Wells v. Wells, No. 2000-CA-00319-COA.

CourtCourt of Appeals of Mississippi
Writing for the CourtBefore KING, P.J., THOMAS, and LEE, JJ.
Citation800 So.2d 1239
PartiesRandy WELLS, Appellant, v. O. Renee WELLS, Appellee.
Docket NumberNo. 2000-CA-00319-COA.
Decision Date27 November 2001

800 So.2d 1239

Randy WELLS, Appellant,
v.
O. Renee WELLS, Appellee

No. 2000-CA-00319-COA.

Court of Appeals of Mississippi.

November 27, 2001.


800 So.2d 1241
Michael V. Ratliff, Hattiesburg, Attorney for Appellant

John Gordon Roach Jr., Jackson, Attorney for Appellee.

Before KING, P.J., THOMAS, and LEE, JJ.

LEE, J., for the court.

PROCEDURAL HISTORY AND FACTS

¶ 1. This appeal stems from a judgment of divorce and the chancellor's decision regarding details of the divorce. Randy and Renee Wells were granted a divorce based on irreconcilable differences by virtue of a February 11, 2000 order of the Pike County Chancery Court. Prior to the final judgment, Randy and Renee reached an agreement concerning custody and visitation issues relating to their minor daughter, the disposition of an automobile, rights to Randy's retirement account and ownership of certain real and personal property. The chancellor was left to decide the issues of child support, responsibilities for insurance payments, ownership of the marital home, alimony and attorney's fees, and various other issues.

¶ 2. In the judgment of divorce, Randy was ordered to pay $563 per month in child support, to maintain medical and dental insurance on behalf of the minor child plus cover expenses not covered by insurance, to provide Renee with a medical card, and to maintain a life insurance policy on himself with the child designated the beneficiary. Renee was awarded the marital home in McComb, Mississippi, as well as possession of the family van, with Randy being responsible to pay the tag and insurance, plus repairs over $200. Randy had been the primary "breadwinner" for the family, and the chancellor ordered him to pay alimony to Renee in the amount of $800 per month for three years, then $400 per month thereafter, since the mortgage which Renee was paying was expected to be paid off in three years. Randy incurred substantial debt while still married; however, the chancellor found those debts to have been incurred after the couple separated. Therefore, the judge ordered Randy liable for the debts listed in his financial declaration. The chancellor found Renee unable to pay her attorney's fees and ordered Randy to pay $3,750, which was one-third of the fees she had already incurred. The chancellor also placed a lien on the couple's real property known as "the camp" as security for Randy's obligation with regard to the judgment of divorce.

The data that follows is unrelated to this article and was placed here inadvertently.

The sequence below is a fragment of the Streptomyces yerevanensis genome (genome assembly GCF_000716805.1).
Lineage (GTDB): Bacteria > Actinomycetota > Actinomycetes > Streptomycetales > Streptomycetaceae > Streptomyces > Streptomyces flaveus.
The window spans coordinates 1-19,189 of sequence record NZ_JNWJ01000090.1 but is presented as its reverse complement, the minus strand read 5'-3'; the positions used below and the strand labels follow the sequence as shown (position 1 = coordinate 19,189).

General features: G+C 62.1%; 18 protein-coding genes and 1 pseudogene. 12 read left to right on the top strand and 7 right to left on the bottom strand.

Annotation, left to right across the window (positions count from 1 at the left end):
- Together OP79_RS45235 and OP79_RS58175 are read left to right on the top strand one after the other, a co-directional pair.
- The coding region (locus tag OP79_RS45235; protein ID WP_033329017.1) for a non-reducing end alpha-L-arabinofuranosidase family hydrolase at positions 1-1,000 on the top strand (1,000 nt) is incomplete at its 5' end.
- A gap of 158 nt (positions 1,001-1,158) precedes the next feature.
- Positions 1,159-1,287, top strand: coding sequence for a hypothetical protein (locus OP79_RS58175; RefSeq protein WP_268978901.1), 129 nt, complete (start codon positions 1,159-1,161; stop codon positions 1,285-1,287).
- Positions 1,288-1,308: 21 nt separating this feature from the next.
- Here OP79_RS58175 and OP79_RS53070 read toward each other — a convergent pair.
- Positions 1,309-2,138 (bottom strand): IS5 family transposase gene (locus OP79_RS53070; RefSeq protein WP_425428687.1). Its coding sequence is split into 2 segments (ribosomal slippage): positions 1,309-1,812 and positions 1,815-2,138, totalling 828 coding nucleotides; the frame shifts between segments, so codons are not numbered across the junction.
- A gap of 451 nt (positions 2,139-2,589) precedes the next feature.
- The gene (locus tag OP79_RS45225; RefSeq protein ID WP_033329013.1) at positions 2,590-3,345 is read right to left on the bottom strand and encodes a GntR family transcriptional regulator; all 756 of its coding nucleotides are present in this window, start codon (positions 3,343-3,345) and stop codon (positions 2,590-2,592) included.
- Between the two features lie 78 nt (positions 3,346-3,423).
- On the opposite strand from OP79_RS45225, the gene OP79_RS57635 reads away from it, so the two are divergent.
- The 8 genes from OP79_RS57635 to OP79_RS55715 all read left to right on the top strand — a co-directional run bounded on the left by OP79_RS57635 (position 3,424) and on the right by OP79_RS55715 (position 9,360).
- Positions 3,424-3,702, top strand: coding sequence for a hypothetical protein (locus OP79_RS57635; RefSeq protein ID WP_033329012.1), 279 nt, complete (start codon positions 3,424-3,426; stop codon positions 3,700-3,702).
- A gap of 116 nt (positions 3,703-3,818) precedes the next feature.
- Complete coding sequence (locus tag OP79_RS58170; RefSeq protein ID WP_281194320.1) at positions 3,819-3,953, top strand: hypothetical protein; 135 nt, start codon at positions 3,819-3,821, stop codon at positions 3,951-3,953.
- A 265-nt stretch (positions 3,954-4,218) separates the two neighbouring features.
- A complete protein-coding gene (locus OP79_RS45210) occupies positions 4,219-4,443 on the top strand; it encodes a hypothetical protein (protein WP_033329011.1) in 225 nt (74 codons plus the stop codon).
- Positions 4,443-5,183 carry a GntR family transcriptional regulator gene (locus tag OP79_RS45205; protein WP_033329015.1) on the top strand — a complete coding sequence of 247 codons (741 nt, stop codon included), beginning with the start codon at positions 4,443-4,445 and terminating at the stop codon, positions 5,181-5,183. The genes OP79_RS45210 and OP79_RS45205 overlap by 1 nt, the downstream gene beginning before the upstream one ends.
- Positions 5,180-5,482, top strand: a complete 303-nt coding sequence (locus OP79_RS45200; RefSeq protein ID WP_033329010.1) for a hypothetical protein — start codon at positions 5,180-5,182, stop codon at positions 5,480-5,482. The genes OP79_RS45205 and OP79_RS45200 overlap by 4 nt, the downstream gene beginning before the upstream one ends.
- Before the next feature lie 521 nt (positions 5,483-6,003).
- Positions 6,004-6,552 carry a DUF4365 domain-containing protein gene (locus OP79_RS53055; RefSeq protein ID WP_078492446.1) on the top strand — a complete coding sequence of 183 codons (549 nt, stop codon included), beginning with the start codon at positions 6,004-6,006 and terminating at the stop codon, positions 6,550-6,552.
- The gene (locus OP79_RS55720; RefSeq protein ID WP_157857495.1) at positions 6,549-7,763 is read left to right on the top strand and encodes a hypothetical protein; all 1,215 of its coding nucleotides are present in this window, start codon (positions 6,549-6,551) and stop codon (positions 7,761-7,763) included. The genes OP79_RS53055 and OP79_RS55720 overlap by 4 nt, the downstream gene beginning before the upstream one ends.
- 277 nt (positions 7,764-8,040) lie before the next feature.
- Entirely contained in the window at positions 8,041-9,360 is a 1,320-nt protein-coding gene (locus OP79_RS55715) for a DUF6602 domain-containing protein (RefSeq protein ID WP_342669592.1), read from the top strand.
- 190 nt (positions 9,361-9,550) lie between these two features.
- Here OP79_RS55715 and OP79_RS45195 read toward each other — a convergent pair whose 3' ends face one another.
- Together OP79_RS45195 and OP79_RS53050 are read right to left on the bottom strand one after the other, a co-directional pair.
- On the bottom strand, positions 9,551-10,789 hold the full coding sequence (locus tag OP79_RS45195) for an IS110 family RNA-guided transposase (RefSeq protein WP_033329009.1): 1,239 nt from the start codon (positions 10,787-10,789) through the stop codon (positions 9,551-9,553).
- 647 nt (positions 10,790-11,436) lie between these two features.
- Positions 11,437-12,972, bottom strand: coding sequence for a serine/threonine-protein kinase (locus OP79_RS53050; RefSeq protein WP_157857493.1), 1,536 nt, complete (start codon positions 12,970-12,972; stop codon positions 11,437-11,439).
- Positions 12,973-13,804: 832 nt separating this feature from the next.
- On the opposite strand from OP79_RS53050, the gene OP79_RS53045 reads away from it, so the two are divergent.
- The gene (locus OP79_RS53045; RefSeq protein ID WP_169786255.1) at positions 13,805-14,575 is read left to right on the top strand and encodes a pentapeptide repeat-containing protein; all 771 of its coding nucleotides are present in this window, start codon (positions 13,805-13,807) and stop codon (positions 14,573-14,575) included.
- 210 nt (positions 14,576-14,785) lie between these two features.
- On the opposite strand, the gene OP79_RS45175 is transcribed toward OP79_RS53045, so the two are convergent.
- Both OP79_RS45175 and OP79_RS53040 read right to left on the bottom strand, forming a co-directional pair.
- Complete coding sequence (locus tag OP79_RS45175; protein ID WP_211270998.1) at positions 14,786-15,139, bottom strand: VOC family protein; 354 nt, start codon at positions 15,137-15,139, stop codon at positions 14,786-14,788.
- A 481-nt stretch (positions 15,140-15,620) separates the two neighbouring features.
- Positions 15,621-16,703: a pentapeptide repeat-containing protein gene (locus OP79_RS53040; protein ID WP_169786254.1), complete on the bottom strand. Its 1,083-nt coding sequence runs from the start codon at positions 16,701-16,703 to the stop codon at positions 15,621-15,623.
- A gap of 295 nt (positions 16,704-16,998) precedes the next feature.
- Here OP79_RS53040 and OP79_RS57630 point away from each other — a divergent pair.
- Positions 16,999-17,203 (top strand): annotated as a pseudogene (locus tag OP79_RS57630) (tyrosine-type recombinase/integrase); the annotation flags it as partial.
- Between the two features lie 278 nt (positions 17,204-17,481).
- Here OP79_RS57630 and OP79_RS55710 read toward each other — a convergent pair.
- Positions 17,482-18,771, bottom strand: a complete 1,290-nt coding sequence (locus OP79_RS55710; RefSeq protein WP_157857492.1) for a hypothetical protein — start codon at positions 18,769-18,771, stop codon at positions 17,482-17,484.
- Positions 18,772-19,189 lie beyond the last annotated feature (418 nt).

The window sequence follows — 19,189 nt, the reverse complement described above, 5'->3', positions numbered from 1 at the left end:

¶ 3. Randy appeals the chancellor's judgment to this Court, raising the following issues for our review: (1) whether the chancellor erred in his distribution of property between the parties; (2) whether the chancellor erred in requiring Randy to pay alimony to Renee as well as in ordering him to pay Renee's attorney's fees; and (3) whether the chancellor erred in the amount of child support he ordered Randy to pay.

DISCUSSION OF THE ISSUES

I. DID THE CHANCELLOR ERR IN HIS DISTRIBUTION OF PROPERTY BETWEEN THE PARTIES?

¶ 4. Randy first argues that the chancellor's distribution of property was not equitable. We look to our standard of

800 So.2d 1242
review with regard to this issue. "This Court's scope of review in domestic relations matters is limited. We will not disturb the findings of a Chancellor unless the Chancellor was manifestly wrong, clearly erroneous, or an erroneous legal standard was applied." Carrow v. Carrow, 741 So.2d 200(¶ 9) (Miss.1999). This Court looks to the chancellor's application of the Ferguson factors when reviewing questions of equitable distribution. See Ferguson v. Ferguson, 639 So.2d 921, 928 (Miss. 1994)

¶ 5. Randy and Renee filed a complaint for an irreconcilable differences divorce and also filed a property settlement agreement with the court. We first review the enforceability of the property settlement agreement and examine the binding nature of such document.

We have also historically recognized that parties may upon dissolution of their marriage have a property settlement incorporated in the divorce decree, and such property settlement is not subject to modification. A true and genuine property settlement agreement is no different from any other contract, and the mere fact that it is between a divorcing husband and wife, and incorporated in a divorce decree, does not change its character.